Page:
Bitter cherry is a charming, suckering shrub-tree that grows at mid to high elevations in the Klamath-Siskiyou Mountains. It’s growth habit can range from 3′ shrub to a 70′ tree. In the Klamath-Siskiyou the shrub form is often found growing in dense thickets at the edge of meadows, open slopes, ridgelines, and woodland margins. The tree form is found in shaded forests where the plants reach for the sun in the canopy. The almond-scented flowers are white and arranged in a loose, flat-topped cluster. Blooms May-June. The flowers are attractive to native bees, butterflies and hummingbirds. Bitter cherry has handsome, smooth, reddish-brown bark that peels in strips and was used by Native tribes for basketry and tool making. Deer and elk browse the leaves and twigs. The fruit is a round, bright red, juicy drupe. The fruit is bitter and is not palatable and is known as a laxative; many mammals and birds, however, savor the fruit. Bitter cherry will surely bring songbirds and pollinators to your yard. It is a good soil stabilizer and makes a great hedge. Bitter cherry is deciduous and is a species in the Rosaceae (Rose) family. Deer and elk browse the stems and leaves. A larval host plant for numerous butterfly species.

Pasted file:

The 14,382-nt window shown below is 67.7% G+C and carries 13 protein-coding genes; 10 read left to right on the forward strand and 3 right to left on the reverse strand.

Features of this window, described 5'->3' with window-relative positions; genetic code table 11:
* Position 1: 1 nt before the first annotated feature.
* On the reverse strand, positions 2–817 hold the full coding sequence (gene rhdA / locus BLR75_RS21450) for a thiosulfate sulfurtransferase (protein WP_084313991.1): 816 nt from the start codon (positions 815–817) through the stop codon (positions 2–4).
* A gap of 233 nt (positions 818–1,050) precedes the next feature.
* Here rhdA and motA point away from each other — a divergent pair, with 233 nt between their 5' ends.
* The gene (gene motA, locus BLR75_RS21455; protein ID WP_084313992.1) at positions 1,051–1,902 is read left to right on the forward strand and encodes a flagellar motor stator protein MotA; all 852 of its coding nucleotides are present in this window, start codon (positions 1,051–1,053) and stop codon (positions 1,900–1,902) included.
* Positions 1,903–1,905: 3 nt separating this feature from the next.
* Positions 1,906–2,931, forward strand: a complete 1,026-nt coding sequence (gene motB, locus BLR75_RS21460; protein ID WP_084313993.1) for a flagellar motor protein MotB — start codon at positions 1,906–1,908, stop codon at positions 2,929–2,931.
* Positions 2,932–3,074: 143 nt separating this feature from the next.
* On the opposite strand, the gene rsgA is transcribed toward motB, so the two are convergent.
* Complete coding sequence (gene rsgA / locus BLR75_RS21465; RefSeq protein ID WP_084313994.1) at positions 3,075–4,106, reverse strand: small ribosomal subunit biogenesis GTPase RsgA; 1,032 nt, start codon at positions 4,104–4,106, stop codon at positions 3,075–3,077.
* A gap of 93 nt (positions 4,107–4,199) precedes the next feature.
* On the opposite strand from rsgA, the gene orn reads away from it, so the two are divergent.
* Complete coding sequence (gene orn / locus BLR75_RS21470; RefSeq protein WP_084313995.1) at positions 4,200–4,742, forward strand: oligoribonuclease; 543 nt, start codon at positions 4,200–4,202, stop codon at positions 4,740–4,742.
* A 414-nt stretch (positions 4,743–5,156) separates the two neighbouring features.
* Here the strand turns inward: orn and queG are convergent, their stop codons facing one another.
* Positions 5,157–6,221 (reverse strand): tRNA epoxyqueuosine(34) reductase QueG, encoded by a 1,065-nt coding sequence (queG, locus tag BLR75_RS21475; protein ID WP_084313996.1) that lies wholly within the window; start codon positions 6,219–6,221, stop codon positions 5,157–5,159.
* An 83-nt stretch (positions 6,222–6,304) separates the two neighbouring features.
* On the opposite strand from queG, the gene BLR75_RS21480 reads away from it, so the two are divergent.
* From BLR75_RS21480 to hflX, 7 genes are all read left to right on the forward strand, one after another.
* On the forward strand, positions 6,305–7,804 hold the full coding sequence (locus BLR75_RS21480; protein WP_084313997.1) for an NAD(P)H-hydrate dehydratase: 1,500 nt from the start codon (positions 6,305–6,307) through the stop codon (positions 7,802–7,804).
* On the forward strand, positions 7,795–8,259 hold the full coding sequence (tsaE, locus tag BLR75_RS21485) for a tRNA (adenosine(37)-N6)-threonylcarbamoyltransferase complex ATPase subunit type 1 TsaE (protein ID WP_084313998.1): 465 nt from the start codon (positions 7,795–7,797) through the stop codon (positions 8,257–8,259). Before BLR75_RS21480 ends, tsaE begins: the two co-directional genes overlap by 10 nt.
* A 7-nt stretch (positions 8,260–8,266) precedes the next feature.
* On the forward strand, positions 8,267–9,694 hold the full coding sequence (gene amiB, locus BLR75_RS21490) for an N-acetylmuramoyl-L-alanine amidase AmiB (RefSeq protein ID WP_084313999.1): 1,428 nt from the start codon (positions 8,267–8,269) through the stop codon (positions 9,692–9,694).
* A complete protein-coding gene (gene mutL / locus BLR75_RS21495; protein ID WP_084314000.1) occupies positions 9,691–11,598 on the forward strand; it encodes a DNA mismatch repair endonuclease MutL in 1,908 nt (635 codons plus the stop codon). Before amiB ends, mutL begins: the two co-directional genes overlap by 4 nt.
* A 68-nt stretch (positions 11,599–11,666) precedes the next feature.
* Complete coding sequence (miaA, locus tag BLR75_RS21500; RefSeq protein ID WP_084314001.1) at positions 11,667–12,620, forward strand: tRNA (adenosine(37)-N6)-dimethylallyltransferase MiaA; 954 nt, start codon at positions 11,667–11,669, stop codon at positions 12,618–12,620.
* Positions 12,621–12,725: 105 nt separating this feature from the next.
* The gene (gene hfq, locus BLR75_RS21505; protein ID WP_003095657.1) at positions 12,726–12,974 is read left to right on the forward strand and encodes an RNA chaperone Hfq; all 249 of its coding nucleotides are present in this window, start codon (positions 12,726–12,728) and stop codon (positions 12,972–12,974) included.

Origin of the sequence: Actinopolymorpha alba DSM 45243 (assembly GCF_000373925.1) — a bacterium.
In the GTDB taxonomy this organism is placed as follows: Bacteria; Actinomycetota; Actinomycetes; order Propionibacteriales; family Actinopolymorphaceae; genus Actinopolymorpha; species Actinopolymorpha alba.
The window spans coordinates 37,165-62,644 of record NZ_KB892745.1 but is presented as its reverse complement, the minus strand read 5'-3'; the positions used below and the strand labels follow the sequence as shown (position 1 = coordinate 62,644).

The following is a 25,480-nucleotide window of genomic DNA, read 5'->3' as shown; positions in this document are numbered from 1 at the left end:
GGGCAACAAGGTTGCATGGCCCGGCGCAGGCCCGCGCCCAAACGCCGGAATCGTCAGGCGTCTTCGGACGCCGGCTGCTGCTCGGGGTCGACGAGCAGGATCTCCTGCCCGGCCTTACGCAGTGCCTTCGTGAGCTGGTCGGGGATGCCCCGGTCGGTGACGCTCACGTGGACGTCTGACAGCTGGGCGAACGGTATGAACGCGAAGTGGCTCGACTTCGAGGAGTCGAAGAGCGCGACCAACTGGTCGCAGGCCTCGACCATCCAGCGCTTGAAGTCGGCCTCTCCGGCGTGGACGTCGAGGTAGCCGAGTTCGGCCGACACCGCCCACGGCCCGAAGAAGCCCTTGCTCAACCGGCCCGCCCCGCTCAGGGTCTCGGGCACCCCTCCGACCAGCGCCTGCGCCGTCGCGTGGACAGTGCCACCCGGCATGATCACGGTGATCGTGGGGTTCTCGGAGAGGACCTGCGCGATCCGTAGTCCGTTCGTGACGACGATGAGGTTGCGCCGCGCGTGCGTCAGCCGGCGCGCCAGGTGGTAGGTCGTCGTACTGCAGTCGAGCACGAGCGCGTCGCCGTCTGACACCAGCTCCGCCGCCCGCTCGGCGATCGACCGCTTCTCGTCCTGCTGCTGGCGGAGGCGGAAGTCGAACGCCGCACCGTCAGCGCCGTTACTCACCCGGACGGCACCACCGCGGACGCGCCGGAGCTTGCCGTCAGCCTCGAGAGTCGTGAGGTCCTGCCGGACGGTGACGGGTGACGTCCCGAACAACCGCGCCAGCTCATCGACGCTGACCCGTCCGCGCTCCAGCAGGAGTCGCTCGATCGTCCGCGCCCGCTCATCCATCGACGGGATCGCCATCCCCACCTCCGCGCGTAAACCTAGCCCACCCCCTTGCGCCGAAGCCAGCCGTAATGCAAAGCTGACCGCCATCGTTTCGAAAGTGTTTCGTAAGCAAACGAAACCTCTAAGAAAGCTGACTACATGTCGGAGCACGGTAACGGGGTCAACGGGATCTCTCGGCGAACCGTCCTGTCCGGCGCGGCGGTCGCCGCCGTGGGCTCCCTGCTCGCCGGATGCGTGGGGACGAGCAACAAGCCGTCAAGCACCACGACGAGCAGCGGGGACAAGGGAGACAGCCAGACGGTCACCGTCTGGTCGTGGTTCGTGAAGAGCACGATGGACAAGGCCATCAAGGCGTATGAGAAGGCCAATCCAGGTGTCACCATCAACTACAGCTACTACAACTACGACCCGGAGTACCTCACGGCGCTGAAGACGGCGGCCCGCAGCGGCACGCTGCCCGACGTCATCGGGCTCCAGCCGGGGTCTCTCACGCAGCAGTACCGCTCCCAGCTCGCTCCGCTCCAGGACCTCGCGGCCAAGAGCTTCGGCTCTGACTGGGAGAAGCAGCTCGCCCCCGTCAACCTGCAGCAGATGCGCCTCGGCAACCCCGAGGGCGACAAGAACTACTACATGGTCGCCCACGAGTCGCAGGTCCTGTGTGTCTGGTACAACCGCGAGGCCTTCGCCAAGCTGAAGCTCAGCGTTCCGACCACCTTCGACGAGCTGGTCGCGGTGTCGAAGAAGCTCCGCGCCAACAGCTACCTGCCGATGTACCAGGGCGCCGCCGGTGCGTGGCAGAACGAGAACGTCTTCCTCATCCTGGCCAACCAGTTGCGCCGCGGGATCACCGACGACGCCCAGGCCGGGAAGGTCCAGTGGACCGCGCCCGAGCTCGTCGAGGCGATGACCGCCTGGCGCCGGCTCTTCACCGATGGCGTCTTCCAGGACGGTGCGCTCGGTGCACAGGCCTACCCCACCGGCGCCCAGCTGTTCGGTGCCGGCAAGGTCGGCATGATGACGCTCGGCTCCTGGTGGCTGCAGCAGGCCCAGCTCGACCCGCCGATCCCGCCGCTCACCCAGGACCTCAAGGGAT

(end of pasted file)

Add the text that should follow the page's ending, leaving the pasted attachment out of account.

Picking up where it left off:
Prunus emarginata seed packets contain 1 teaspoon of seed.
Seed Germination Instructions
120 days cold-moist stratification. Sow outside in fall.